Check out these easily accessible shrines in downtown Fukuoka


Suikyo Tenmangu Shrine

Kego Shrine

Terumo Shrine


Fukuoka’s Tenjin area is said to be the most bustling neighborhood in all of Kyushu, but even in this lively downtown neighborhood you will find several historic Shinto shrines.



・Suikyo Tenmangu Shrine

This shrine dedicated to Sugawara no Michizane, the god of studies, is popular among those hoping to do well on their exams.

Shrines referred to as Tenmangu shrines are dedicated to the man and god (tenjin-sama) Sugawara no Michizane.  Fukuoka’s Dazaifu Tenmangu Shrine is of course very well known, but there is another Tengmangu shrine which was erected where Sugawara no Michizane is said to have stopped on the way to Dazaifu: Suikyo Tenmangu Shrine. The shrine was moved to its current location in the year 1612 in order to protect the Fukuoka Castle from the kimon, or the “demon’s gate”, the northeast direction from which demons are thought to come and go. This is said to be how the area came to be named Tenjin after Sugawara no Michizane. Located right next to Suikyo Tenmangu Shrine is the restaurant and bar district known as Yokocho, a great place to stop by for something to eat.

*Located a 7-minute walk from the Tenjin subway station.  


・Kego Shrine

The name Kego Shrine means “to protect man from disaster and lead him down the right path”.

This shrine was said to have its origins in the year 200 AD and was once located in what is now the Fukuoka Castle Ruins area but was later moved to its current location in the year 1608 alongside the construction of the Fukuoka Castle. The name Kego is written with the Chinese characters  警 meaning “to teach to avoid repeating one’s mistakes”, and 固, meaning “to protect”, so this shrine’s name means “to protect man from disaster and lead him down the right path”. It is a popular shrine for holding wedding ceremonies as well in the hopes that the gods might protect one’s home and family.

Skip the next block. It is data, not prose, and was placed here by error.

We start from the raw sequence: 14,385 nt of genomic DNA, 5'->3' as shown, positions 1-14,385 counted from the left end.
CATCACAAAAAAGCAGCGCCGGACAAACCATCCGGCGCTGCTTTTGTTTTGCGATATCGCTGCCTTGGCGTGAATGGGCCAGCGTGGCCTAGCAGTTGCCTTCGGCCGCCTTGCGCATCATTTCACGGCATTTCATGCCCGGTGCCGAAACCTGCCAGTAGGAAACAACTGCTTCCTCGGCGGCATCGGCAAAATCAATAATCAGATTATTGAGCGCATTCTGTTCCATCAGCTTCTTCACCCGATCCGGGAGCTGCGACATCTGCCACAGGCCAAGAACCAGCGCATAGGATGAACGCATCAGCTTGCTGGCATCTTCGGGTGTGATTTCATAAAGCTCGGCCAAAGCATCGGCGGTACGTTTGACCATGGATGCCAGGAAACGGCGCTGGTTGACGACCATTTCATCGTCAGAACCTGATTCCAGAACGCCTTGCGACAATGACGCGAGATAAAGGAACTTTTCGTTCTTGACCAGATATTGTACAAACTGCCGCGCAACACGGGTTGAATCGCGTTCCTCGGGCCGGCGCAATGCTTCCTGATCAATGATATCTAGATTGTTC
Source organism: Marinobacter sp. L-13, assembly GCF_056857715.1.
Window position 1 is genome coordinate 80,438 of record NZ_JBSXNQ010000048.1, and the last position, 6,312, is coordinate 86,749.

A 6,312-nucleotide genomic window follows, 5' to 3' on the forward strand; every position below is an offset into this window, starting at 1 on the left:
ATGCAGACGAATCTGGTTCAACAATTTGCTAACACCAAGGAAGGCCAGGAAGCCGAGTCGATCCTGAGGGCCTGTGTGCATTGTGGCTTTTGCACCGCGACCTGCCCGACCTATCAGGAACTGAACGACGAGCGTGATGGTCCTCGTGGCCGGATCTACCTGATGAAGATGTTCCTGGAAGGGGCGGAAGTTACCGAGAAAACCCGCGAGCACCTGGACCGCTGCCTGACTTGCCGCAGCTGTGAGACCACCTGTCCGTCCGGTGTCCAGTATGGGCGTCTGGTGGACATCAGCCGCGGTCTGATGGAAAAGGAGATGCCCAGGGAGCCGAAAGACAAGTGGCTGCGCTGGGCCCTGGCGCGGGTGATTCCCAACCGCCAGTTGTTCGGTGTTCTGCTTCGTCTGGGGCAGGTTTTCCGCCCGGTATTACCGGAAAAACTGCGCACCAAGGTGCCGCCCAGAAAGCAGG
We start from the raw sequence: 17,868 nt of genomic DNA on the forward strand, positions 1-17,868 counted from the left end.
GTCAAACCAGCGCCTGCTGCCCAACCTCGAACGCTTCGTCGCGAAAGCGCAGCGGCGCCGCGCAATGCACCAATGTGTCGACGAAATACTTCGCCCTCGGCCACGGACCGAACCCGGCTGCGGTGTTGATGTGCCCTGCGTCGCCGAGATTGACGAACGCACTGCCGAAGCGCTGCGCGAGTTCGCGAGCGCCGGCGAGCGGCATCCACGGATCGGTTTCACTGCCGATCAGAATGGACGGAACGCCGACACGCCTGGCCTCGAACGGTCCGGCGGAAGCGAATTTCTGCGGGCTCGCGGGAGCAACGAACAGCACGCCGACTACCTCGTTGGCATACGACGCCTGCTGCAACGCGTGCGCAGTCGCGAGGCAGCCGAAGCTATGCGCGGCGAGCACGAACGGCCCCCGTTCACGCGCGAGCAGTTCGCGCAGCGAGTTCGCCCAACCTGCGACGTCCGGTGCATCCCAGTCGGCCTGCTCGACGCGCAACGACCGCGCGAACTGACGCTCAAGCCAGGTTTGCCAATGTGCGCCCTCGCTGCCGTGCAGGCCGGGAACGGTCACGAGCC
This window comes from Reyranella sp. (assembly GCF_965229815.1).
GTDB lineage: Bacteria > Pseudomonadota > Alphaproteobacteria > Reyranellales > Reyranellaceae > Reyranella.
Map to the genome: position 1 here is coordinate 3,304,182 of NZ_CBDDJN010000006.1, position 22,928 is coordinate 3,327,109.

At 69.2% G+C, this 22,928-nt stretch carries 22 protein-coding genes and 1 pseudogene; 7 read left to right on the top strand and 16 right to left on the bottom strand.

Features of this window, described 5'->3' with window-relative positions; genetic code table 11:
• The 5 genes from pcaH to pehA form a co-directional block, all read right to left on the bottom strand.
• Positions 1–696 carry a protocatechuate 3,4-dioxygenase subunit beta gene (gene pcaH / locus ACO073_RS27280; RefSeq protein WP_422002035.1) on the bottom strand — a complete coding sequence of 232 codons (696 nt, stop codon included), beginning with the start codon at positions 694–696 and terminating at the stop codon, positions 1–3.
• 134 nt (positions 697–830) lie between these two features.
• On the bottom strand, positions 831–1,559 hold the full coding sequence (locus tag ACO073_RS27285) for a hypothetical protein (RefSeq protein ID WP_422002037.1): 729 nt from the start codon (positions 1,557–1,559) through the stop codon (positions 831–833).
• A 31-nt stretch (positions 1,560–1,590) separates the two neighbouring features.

*Located a 3-minute walk from the Tenjin subway station


・Terumo Shrine

The name Kego Shrine means “to protect man from disaster and lead him down the right path”.

Written in Chinese characters the shrine’s name is 光雲 which can be read either as Terumo or as Koun (meaning “good luck”). This shrine was erected in 1766 and is the home of both a kabuto helmet sculpture said to bring good fortune as well as a Muku tree said to cure disease. And if you throw a coin into the main shrine’s offering box something surprising will happen! Nishi Park is famous for being the only park in all of Fukuoka Prefecture chosen as one of the top 100 places in Japan for cherry blossom viewing. Ohori Park and Maizuru Park are also located nearby, making this the perfect area to go to relax and unwind.

*Located a 15-minute walk from the Ohori Koen subway station.


Each of these three shrines is dedicated to a different god. Shinto is a religion of many gods, and there are said to be some eight million such gods throughout Japan (collectively referred to as yaoyorozu no kami, or all the deities), each acknowledging and respecting the existence of one another.